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Academy of Sciences: Extreme microbes could survive on Mars

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posted on Jun, 10 2012 @ 10:18 PM
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Academy of Sciences: Extreme microbes could survive on Mars

Researchers who were looking for organisms that eke out a living in some of the most inhospitable soils on Earth have found a hardy few. A new DNA analysis of rocky soils in the martian-like landscape on some volcanoes in South America has revealed a handful of bacteria, fungi, and other rudimentary organisms, called archaea, which seem to have a different way of converting energy than their cousins elsewhere in the world.

“We haven’t formally identified or characterized the species,” said Ryan Lynch....



I keep hearing about Terraformming Mars some day through the use of various devices to artificially bring Mars to life.

I guess the question arises if NASA finds that Mars is completely void of any form of life presently [which doesn't mean it never had life in some form in it's long history yet to still be discovered and is now extinct] should they attempt to transplant an organism from here on Earth and simply see how it does?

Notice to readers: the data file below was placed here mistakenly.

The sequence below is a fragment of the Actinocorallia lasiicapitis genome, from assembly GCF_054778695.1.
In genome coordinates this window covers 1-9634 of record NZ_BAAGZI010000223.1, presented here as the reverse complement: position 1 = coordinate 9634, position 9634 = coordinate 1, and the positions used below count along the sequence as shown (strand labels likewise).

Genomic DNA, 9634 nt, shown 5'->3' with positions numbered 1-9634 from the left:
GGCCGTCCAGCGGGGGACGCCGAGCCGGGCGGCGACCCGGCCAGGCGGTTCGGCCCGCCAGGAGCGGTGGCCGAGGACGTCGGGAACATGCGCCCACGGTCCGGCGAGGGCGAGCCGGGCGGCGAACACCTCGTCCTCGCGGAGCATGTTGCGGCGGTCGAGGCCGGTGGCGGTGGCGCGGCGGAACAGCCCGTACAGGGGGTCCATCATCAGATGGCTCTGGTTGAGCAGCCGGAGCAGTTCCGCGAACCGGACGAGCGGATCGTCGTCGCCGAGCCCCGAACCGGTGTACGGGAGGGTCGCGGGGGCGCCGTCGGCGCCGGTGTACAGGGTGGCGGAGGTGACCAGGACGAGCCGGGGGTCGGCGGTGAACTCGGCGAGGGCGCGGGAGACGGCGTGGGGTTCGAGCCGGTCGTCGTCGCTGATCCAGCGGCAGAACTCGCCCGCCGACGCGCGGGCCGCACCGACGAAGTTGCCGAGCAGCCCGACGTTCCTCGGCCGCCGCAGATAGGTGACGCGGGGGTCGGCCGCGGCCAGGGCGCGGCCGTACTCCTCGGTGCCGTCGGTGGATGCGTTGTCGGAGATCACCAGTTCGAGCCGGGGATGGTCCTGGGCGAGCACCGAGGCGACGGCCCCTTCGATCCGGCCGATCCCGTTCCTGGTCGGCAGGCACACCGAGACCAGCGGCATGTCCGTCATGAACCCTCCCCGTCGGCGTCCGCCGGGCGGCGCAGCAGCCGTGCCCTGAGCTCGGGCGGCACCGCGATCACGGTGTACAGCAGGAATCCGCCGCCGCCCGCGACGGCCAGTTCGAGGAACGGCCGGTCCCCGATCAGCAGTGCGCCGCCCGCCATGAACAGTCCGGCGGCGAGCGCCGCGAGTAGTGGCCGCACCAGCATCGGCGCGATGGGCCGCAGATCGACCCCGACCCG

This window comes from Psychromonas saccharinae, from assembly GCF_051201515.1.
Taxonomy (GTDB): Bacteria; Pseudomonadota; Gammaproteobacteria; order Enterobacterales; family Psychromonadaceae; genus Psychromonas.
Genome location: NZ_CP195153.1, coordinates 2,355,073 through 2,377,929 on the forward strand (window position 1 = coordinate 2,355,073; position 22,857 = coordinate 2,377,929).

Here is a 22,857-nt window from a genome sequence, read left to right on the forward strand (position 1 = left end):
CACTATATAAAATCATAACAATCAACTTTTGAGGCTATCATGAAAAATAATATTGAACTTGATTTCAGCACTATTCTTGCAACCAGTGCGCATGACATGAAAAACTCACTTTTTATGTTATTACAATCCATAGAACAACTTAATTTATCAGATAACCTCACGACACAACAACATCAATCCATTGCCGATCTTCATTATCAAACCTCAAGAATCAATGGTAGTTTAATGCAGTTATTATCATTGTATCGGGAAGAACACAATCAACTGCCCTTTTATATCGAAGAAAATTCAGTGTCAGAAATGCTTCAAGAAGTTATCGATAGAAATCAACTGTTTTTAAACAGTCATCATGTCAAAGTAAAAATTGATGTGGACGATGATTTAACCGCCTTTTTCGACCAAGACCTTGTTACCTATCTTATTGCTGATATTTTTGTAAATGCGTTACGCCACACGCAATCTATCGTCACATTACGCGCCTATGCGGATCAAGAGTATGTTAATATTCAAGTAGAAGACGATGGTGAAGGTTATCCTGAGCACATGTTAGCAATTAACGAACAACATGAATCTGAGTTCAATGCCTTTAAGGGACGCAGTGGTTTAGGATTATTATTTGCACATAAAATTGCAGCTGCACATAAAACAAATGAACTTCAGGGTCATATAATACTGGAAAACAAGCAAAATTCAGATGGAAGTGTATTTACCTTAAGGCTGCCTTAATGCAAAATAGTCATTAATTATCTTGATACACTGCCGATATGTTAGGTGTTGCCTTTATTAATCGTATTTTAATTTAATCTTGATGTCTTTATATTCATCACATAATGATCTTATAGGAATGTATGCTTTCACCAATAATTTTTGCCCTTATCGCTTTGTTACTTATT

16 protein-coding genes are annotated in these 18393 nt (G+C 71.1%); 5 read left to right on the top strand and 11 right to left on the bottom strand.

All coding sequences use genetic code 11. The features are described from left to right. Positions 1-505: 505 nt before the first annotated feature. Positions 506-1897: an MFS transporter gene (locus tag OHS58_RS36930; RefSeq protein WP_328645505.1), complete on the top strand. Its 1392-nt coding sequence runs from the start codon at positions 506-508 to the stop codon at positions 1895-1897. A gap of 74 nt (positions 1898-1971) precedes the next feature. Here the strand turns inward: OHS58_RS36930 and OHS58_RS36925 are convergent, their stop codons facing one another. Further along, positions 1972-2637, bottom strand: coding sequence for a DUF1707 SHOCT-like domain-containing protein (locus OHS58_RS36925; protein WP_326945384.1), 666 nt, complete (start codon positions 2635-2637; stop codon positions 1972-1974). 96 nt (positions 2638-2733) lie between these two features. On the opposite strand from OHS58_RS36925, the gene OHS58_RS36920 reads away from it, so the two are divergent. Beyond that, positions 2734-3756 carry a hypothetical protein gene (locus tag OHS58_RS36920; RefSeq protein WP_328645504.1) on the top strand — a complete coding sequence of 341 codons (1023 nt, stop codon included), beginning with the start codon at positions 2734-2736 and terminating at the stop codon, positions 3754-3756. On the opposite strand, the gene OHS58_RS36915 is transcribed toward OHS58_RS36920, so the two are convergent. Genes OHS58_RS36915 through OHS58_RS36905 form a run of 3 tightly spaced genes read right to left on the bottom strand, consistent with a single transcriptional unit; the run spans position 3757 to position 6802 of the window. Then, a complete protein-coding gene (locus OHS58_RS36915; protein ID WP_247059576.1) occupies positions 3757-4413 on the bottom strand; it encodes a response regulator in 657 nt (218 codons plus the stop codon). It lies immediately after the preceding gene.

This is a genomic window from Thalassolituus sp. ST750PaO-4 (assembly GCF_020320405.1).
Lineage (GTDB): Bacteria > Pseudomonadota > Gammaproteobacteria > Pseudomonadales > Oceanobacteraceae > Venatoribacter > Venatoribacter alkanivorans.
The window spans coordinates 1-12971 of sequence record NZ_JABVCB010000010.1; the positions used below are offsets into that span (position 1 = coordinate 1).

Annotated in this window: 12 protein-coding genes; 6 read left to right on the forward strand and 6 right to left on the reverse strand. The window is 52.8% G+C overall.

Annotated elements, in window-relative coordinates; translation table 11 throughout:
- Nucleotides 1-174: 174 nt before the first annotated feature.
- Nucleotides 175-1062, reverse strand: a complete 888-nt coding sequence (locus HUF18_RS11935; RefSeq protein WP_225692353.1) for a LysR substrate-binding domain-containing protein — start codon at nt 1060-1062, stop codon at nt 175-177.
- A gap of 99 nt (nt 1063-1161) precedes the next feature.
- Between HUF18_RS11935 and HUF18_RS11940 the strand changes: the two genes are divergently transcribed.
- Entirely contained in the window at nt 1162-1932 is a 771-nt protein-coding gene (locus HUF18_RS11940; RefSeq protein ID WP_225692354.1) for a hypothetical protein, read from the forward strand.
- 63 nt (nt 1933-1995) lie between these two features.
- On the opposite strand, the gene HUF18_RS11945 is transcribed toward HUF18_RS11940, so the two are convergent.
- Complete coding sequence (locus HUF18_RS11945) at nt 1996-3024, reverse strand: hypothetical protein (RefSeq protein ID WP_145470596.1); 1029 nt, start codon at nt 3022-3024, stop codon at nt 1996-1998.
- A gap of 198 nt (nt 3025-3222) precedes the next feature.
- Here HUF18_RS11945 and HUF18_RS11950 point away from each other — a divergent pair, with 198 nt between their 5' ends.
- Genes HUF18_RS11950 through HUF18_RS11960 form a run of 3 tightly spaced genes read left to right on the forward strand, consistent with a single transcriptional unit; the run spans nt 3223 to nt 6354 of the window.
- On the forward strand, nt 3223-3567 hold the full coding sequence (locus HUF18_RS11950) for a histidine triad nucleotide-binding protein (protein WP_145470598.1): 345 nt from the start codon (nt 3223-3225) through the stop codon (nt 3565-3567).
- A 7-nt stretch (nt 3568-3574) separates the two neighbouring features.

Your thoughts?
edit on 10-6-2012 by SLAYER69 because: (no reason given)




posted on Jun, 10 2012 @ 10:34 PM
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reply to post by SLAYER69
 


I believe we already have delivered bacteria to mars by accident.There is no way nasa could totally disinfect them rovers from every attachable microbe...Anyway,who's to say 50 feet down from the surface,life is not teaming
.Ya ,I believe there are extremofiles on mars.My thoughts anyways,peace slayer



posted on Jun, 10 2012 @ 10:37 PM
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reply to post by SarnholeOntarable
 


I've brought up that possibility myself on a few threads but many are of the opinion that NASA has done a great job of preventing some Earth contamination of Mars.

I doubt too they could be 100% sterile IMO.



posted on Jun, 10 2012 @ 11:10 PM